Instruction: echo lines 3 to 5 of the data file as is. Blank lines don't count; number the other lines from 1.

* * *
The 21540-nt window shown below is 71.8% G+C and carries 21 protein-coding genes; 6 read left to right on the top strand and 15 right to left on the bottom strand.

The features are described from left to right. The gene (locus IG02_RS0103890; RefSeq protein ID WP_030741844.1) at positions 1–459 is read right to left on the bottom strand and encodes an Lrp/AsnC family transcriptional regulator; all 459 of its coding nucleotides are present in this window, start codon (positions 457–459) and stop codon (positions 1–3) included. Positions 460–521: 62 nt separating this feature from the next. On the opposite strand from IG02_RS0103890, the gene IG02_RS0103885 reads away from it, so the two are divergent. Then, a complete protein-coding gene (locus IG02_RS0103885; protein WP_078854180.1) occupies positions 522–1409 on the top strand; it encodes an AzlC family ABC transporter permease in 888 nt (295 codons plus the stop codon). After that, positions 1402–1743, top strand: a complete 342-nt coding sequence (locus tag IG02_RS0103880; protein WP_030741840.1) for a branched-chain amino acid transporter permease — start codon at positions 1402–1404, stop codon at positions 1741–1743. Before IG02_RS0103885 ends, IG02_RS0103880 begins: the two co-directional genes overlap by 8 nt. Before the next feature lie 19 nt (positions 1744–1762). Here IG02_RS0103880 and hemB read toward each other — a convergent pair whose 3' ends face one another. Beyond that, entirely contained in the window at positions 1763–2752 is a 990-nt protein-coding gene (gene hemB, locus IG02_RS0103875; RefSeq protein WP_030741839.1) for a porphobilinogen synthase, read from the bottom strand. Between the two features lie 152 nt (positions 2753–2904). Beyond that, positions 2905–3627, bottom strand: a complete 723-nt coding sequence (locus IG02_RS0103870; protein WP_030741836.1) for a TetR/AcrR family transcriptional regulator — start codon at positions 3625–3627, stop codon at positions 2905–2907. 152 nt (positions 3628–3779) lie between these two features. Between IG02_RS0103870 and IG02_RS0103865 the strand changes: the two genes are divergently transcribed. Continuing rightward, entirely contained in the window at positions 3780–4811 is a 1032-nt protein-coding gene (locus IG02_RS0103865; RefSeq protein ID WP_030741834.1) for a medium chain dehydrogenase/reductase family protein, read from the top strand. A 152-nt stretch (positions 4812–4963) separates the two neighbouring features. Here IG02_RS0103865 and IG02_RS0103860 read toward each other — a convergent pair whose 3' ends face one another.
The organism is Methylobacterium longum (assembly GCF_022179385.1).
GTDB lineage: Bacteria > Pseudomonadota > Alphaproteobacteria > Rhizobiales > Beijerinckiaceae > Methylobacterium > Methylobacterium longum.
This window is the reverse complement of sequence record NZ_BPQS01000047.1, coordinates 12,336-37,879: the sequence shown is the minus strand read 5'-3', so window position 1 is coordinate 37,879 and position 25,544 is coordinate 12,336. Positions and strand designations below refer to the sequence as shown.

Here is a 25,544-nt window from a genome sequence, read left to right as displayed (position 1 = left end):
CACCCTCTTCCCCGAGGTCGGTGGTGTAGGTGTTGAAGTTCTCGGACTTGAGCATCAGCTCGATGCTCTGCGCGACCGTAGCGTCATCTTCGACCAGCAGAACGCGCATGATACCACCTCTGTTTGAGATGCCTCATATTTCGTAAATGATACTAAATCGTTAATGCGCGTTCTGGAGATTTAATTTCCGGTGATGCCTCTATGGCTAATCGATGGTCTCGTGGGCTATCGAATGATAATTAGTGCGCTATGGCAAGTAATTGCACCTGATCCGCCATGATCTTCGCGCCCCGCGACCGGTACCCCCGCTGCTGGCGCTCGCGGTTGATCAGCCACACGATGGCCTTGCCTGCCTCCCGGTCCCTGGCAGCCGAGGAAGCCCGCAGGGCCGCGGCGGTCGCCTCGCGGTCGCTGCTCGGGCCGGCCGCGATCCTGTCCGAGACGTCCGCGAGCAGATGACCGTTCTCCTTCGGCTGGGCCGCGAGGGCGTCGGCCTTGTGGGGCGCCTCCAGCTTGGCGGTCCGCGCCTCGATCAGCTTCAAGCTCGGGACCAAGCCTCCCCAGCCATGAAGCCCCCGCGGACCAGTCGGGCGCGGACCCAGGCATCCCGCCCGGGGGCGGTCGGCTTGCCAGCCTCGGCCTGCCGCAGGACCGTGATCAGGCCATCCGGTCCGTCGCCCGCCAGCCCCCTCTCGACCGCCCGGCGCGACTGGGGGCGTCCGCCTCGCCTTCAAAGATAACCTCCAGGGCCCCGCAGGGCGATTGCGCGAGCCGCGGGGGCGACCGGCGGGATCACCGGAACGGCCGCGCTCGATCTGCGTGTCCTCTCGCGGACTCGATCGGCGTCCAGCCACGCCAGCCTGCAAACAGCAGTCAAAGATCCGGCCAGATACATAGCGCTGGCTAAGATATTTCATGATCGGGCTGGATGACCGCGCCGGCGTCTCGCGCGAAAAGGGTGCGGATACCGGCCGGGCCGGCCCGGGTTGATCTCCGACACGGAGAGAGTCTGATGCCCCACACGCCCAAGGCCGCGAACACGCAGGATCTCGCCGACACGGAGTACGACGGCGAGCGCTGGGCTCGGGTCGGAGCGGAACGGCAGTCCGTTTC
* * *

The organism is Methylobacterium longum (assembly GCF_022179385.1).
GTDB lineage: Bacteria > Pseudomonadota > Alphaproteobacteria > Rhizobiales > Beijerinckiaceae > Methylobacterium > Methylobacterium longum.
This window is the reverse complement of sequence record NZ_BPQS01000047.1, coordinates 12,336-37,879: the sequence shown is the minus strand read 5'-3', so window position 1 is coordinate 37,879 and position 25,544 is coordinate 12,336. Positions and strand designations below refer to the sequence as shown.